Music for your weekend

Didn’t get my flash finished today (although I did write one yesterday for a Coursera class I’m taking on exoplanets). To amuse you, I give you the video that is currently my daughter’s favorite. (She really loves the tiger.)

Oh! And drabble up at SpeckLit! Teleporter Blues

Going for a walk

Those who know me know that walking is a biggie. I touch on this on my About Me page. I had a major accident, and as a result, I had to relearn to walk — more than once. Before my accident, I walked everywhere, and afterward, I remember telling my roommate that I resented her put-upon attitude about having to walk four blocks. I was on bed rest at the time and would have given anything to be able to get up and walk.

Now? I don’t walk as much as I used to. Part of that is because, despite the fact that we’re technically within city limits, we might as well be living in the suburbs for how close we are to anything, and there aren’t a lot of sidewalks between here and, for example, the closest supermarket (both Wegmans and Giant are about 2 miles away on busy streets). It’s not like living in Berkeley and popping over to Andronico’s or Berkeley Bowl. I don’t walk because there’s not a lot of places to walk to.

Part of it, though, is habit. Over the years since my accident — especially the years before I got my ankle straightened and fused — I stopped walking. It was painful, it was difficult, and there didn’t seem to be a lot of point. So even though I now can walk, I still haven’t as much as I used to.

Last year, I worked at running again. Even tried to start up again in December, which is a bad time to try to make a new habit with all the calls on my time. I will run again this year — I probably won’t aim for a half marathon, just another 5k in September, most likely, with the goal to finish in less than half and hour this time (cutting my time in half!). On days when I’m not running, though, and to work up to it, I’m going to walk and remember how grateful I am that I can walk, that I still have my own leg, that this is something I enjoy.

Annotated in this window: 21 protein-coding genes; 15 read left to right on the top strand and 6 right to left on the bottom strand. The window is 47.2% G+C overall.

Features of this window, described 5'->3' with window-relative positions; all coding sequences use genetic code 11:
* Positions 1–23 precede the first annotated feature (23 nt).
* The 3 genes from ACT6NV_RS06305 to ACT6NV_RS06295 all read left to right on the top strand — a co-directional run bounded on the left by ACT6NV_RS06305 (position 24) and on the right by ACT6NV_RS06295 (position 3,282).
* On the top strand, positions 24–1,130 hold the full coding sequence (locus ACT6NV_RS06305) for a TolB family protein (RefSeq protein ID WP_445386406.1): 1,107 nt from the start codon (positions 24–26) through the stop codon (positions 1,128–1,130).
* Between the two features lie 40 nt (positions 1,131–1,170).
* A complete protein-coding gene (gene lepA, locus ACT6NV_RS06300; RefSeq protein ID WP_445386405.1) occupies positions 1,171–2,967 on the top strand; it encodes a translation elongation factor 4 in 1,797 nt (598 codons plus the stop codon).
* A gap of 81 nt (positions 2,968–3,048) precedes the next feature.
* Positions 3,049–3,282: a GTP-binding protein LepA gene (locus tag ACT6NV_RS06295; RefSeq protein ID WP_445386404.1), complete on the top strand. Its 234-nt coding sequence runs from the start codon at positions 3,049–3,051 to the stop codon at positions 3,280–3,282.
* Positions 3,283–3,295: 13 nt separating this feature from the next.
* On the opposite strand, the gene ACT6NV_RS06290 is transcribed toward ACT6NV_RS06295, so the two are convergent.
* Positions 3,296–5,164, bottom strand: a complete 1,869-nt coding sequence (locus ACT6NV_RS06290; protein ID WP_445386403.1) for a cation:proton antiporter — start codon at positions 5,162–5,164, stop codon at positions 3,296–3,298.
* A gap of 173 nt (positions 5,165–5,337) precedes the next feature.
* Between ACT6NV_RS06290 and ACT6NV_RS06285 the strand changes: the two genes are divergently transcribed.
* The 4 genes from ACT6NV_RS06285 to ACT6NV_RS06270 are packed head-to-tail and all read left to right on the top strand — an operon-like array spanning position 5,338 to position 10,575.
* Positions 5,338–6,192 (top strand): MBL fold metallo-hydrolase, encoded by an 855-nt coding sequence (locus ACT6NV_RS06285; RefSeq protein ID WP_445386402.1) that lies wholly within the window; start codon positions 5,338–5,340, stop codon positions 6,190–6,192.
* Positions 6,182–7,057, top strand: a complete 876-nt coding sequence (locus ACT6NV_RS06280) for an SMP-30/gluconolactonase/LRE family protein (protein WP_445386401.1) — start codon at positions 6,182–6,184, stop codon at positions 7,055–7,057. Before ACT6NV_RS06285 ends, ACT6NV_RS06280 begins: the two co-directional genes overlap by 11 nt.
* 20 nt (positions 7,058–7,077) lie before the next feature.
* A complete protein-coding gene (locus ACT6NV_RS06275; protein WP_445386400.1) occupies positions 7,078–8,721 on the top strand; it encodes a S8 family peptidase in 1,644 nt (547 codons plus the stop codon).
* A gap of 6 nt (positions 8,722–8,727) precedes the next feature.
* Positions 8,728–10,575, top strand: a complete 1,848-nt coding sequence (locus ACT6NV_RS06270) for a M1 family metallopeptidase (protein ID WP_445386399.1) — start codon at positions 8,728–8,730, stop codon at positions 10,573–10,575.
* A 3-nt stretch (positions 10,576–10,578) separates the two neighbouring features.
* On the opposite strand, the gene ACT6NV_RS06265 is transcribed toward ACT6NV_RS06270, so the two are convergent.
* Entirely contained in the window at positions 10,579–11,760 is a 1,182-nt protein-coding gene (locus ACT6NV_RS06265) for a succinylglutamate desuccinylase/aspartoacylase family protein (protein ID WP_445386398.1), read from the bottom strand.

I leave you with this video, and the usual question: what are you grateful for this week?

There’s no place like . . .

We’ve been traveling a fair bit recently, and — having a modern minivan — we’ve played DVDs for the kids in the back. Sometimes, we make them use headphones; Looney Toons are fun, but “The Rabbit of Seville” loses a lot if you can’t see it. Other times, we listen to the DVD, too, and it’s given me a lot of food for thought.

As much as I enjoy the movie The Wizard of Oz — and who doesn’t like saying “Lions and tigers and bears. Oh, my!” or singing along with “We’re off to see the wizard”? — I can’t help thinking about how it changes the truth both of the book it is based on and the entire series. (Spoiler warning!)

Not only is Oz real, but it winds up being Dorothy’s permanent home, as well as Aunt Em and Uncle Henry’s. Yes, it’s an escape from their farm being foreclosed on, but it has its own dangers to face. The big, important thing about Oz for Dorothy (and Trot, Button-Bright, and Betsy Bobbin) is that she has found somewhere she belongs, with friends who understand her, somewhere she fits in.

Looking back on my childhood, I think that may be part of what I loved about these books, almost as much as the magic.